Reviewed by Akihiro Ogawa, Visiting Professor, Department of Japanese Studies, Stockholm University, Sweden
Bhubhindar Singh’s Japan’s Security Identity: From a Peace-State to an International-State (2013) makes an important contribution to the literature concerning contemporary Japanese security politics. Broadly, the book focuses on the changes that occurred in Japanese security policymaking, and as a result, the role of the Self-Defense Force (SDF) during, and after, the Cold War period.
Japanese security policy has been tightly framed by the country’s official policy of pacifism, as asserted in the Preamble and Article 9 of the Japanese Constitution. In the Preamble, the Constitution states that all citizens and all nations of the world have the right to live in peace. Article 9, furthermore, declares that the Japanese people have forever renounced war as a sovereign right of the nation. Accordingly the land, sea, and air forces, as well as any other military potential, will never be maintained. Furthermore, the right of belligerency of the Japanese state will not be recognized.
As a result, from just subsequent to the ending of World War II until the late 1980s, with the rescinding of the Cold War era, Japan’s security policy was minimal. Japan’s security policy was solely based on the Yoshida Doctrine – a perception of Japan as a merchant nation. The doctrine rested on three principles: the prioritization of economic development, the adherence to the Peace Constitution, and a reliance on the United States for security. However with the ending of the Cold War, Japan became increasingly active in international security politics. One of the triggers to Japan’s involvement in international security matters was the country’s experience in the Persian Gulf Crisis, between1990–1991. This was the first major international crisis since the end of the Cold War. Tokyo’s belated and apparently reluctant contribution of $13bn to the Allied war effort was dismissed as passive checkbook diplomacy, for which Japan faced severe criticism from the international community (Catalinac, 2007). After the crisis, when Kuwait thanked a long list of nations for their help, Japan stood out by its omission. This incident created a substantial controversy in Japanese political circles.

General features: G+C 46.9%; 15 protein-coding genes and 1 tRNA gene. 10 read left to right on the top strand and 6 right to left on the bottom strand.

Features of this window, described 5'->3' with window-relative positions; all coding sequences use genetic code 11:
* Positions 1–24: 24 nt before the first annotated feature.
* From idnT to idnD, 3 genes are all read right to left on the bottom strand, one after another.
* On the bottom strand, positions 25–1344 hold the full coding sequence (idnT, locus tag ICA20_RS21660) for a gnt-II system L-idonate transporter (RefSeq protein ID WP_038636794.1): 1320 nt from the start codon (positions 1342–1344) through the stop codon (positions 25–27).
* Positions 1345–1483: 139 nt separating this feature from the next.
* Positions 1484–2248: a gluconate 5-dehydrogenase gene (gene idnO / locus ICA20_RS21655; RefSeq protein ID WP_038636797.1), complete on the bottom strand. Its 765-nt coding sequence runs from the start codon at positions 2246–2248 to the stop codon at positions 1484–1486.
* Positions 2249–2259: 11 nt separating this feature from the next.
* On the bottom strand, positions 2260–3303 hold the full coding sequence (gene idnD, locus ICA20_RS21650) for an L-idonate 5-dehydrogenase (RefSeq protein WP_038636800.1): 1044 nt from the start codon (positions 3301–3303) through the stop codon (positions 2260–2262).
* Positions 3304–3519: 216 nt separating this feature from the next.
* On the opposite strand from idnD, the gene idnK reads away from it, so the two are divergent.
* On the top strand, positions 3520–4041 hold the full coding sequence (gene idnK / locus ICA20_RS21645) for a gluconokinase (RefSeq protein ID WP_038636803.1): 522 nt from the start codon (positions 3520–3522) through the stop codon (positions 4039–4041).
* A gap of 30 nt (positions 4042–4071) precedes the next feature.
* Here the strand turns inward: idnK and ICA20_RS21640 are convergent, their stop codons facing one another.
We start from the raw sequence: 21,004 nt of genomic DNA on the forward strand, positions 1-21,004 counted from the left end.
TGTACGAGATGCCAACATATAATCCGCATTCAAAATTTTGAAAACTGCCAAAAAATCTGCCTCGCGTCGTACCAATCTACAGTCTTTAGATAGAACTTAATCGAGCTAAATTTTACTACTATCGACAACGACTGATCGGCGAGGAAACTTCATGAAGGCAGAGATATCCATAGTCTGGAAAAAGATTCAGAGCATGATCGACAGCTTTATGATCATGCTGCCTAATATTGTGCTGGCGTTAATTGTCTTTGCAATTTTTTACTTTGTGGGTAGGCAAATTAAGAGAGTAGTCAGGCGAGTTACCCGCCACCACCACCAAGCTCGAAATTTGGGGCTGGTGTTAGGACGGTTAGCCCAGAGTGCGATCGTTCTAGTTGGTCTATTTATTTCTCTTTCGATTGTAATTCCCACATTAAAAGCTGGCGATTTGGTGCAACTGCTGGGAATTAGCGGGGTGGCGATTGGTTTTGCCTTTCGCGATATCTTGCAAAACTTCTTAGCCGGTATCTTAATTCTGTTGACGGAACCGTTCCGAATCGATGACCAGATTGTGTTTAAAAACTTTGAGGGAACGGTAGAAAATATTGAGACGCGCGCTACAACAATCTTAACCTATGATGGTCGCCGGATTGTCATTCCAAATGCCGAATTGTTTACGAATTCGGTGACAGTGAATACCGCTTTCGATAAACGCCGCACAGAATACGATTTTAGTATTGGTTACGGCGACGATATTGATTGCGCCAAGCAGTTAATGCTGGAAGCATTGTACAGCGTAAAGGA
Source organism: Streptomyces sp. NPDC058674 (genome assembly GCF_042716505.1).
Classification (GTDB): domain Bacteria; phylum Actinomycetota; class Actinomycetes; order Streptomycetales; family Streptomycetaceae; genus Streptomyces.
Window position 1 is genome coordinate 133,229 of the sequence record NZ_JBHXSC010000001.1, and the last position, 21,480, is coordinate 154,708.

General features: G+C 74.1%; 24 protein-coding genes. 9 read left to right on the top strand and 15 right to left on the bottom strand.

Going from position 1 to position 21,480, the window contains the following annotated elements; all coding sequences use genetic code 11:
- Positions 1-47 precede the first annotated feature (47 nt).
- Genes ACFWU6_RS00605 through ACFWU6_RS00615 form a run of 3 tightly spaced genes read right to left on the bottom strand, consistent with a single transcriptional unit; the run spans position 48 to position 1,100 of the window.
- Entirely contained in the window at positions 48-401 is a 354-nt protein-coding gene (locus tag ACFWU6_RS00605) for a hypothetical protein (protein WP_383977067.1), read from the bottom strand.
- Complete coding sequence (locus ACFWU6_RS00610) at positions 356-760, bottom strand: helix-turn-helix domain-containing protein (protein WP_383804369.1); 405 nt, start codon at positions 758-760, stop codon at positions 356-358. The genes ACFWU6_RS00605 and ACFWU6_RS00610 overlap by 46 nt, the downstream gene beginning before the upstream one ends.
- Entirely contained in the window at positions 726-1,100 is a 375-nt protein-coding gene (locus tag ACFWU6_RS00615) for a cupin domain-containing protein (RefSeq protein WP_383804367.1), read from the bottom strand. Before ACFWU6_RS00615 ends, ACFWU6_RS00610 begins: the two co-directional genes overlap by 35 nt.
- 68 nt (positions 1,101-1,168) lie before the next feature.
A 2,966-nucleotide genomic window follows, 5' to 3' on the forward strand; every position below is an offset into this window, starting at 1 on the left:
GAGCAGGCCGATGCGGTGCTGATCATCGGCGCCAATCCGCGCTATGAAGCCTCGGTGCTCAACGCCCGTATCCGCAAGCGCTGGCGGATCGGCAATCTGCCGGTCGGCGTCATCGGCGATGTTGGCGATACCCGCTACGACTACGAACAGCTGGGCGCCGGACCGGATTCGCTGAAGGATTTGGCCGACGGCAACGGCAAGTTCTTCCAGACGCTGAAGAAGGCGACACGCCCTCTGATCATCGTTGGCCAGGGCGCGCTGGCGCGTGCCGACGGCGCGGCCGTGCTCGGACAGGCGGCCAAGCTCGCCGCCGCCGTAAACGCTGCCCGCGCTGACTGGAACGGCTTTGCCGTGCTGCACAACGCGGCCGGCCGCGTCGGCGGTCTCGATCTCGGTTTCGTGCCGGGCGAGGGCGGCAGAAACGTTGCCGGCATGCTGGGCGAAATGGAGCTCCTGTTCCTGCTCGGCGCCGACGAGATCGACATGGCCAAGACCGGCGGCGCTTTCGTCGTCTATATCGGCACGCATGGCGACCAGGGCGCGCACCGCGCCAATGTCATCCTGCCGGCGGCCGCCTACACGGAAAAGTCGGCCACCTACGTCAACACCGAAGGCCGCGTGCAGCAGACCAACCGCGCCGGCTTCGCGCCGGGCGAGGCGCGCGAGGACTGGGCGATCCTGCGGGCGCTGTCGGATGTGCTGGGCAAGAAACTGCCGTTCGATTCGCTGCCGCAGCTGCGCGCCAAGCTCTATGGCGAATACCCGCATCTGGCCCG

From the end of the Cold War, and up until the present, Japan has played a part in numerous new security roles. For example, under the International Peace Cooperation Law, Japan’s SDF performed many humanitarian and disaster relief duties in the 1990s. Following this, in the first decade of the new millennium, Japan proactively participated in the US-led “war-on-terror”. Japan’s SDF was also deployed to Iraq in Operation Iraqi Freedom in 2003. In the contemporary world, Japan’s maritime SDF has subsequently joined international efforts in combating the rise of piracy in the Gulf of Aden.
Singh’s book focuses on the ongoing changes and challenges to Japan’s multiple security roles, especially in terms of its expanding security policy, as played out in the military-strategic dimension of the country’s regional and international political life. In order to understand these changes, the author develops an identity-based model with which to view Japanese security policy. The use of an identity-based model to analyze the Japanese context is however nothing new in the literature (see, for example, Oros, 2008). Indeed, the author himself refers to Andrew Oros’ (2008) argument concerning security identity, which can be defined as the collectively held principles that provide the overarching framework for determining a state’s policy, especially in the domain of security affairs. In other words, a country’s security identity is understood as part of a collective identity that itself can be found in the state’s larger national identity (p.41).